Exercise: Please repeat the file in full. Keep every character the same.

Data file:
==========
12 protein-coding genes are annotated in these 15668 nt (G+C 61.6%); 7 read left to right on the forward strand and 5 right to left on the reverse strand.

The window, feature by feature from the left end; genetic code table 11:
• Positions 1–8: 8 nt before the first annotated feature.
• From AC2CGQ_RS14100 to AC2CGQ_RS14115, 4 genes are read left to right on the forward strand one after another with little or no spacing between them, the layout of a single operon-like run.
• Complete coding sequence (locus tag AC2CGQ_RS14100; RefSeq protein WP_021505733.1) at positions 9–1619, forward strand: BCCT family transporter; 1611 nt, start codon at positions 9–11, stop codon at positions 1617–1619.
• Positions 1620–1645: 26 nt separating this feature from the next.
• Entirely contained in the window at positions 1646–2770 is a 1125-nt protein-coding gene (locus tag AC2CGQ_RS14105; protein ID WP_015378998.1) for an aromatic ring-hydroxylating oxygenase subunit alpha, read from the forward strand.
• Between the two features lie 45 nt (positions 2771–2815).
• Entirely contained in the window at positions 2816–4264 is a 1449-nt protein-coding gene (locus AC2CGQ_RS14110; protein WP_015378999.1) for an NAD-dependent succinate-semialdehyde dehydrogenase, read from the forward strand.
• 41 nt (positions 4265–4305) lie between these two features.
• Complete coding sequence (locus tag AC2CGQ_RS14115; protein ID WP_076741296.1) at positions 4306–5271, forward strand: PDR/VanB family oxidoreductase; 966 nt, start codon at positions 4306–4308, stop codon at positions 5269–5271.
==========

12 protein-coding genes are annotated in these 15668 nt (G+C 61.6%); 7 read left to right on the forward strand and 5 right to left on the reverse strand.

The window, feature by feature from the left end; genetic code table 11:
• Positions 1–8: 8 nt before the first annotated feature.
• From AC2CGQ_RS14100 to AC2CGQ_RS14115, 4 genes are read left to right on the forward strand one after another with little or no spacing between them, the layout of a single operon-like run.
• Complete coding sequence (locus tag AC2CGQ_RS14100; RefSeq protein WP_021505733.1) at positions 9–1619, forward strand: BCCT family transporter; 1611 nt, start codon at positions 9–11, stop codon at positions 1617–1619.
• Positions 1620–1645: 26 nt separating this feature from the next.
• Entirely contained in the window at positions 1646–2770 is a 1125-nt protein-coding gene (locus tag AC2CGQ_RS14105; protein ID WP_015378998.1) for an aromatic ring-hydroxylating oxygenase subunit alpha, read from the forward strand.
• Between the two features lie 45 nt (positions 2771–2815).
• Entirely contained in the window at positions 2816–4264 is a 1449-nt protein-coding gene (locus AC2CGQ_RS14110; protein WP_015378999.1) for an NAD-dependent succinate-semialdehyde dehydrogenase, read from the forward strand.
• 41 nt (positions 4265–4305) lie between these two features.
• Complete coding sequence (locus tag AC2CGQ_RS14115; protein ID WP_076741296.1) at positions 4306–5271, forward strand: PDR/VanB family oxidoreductase; 966 nt, start codon at positions 4306–4308, stop codon at positions 5269–5271.